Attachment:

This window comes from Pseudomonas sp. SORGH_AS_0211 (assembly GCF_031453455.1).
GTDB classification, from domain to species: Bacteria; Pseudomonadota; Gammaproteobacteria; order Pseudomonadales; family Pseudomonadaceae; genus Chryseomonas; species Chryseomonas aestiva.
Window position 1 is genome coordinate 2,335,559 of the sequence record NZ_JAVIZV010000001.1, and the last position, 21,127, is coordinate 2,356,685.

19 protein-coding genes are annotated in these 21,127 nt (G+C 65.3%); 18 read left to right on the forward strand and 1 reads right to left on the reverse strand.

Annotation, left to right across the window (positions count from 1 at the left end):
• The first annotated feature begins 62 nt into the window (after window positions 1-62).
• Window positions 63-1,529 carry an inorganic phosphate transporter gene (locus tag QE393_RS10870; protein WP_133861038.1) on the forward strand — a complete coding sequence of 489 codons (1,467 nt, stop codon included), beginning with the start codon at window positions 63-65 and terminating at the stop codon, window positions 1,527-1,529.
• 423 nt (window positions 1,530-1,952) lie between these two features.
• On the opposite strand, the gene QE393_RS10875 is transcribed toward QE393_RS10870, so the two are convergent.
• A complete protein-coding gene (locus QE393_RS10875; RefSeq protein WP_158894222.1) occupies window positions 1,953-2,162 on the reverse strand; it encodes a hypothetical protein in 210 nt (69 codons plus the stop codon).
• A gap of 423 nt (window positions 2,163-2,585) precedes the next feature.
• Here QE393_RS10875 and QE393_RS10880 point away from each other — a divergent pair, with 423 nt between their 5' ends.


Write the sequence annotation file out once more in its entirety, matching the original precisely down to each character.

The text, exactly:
This window comes from Pseudomonas sp. SORGH_AS_0211 (assembly GCF_031453455.1).
GTDB classification, from domain to species: Bacteria; Pseudomonadota; Gammaproteobacteria; order Pseudomonadales; family Pseudomonadaceae; genus Chryseomonas; species Chryseomonas aestiva.
Window position 1 is genome coordinate 2,335,559 of the sequence record NZ_JAVIZV010000001.1, and the last position, 21,127, is coordinate 2,356,685.

19 protein-coding genes are annotated in these 21,127 nt (G+C 65.3%); 18 read left to right on the forward strand and 1 reads right to left on the reverse strand.

Annotation, left to right across the window (positions count from 1 at the left end):
• The first annotated feature begins 62 nt into the window (after window positions 1-62).
• Window positions 63-1,529 carry an inorganic phosphate transporter gene (locus tag QE393_RS10870; protein WP_133861038.1) on the forward strand — a complete coding sequence of 489 codons (1,467 nt, stop codon included), beginning with the start codon at window positions 63-65 and terminating at the stop codon, window positions 1,527-1,529.
• 423 nt (window positions 1,530-1,952) lie between these two features.
• On the opposite strand, the gene QE393_RS10875 is transcribed toward QE393_RS10870, so the two are convergent.
• A complete protein-coding gene (locus QE393_RS10875; RefSeq protein WP_158894222.1) occupies window positions 1,953-2,162 on the reverse strand; it encodes a hypothetical protein in 210 nt (69 codons plus the stop codon).
• A gap of 423 nt (window positions 2,163-2,585) precedes the next feature.
• Here QE393_RS10875 and QE393_RS10880 point away from each other — a divergent pair, with 423 nt between their 5' ends.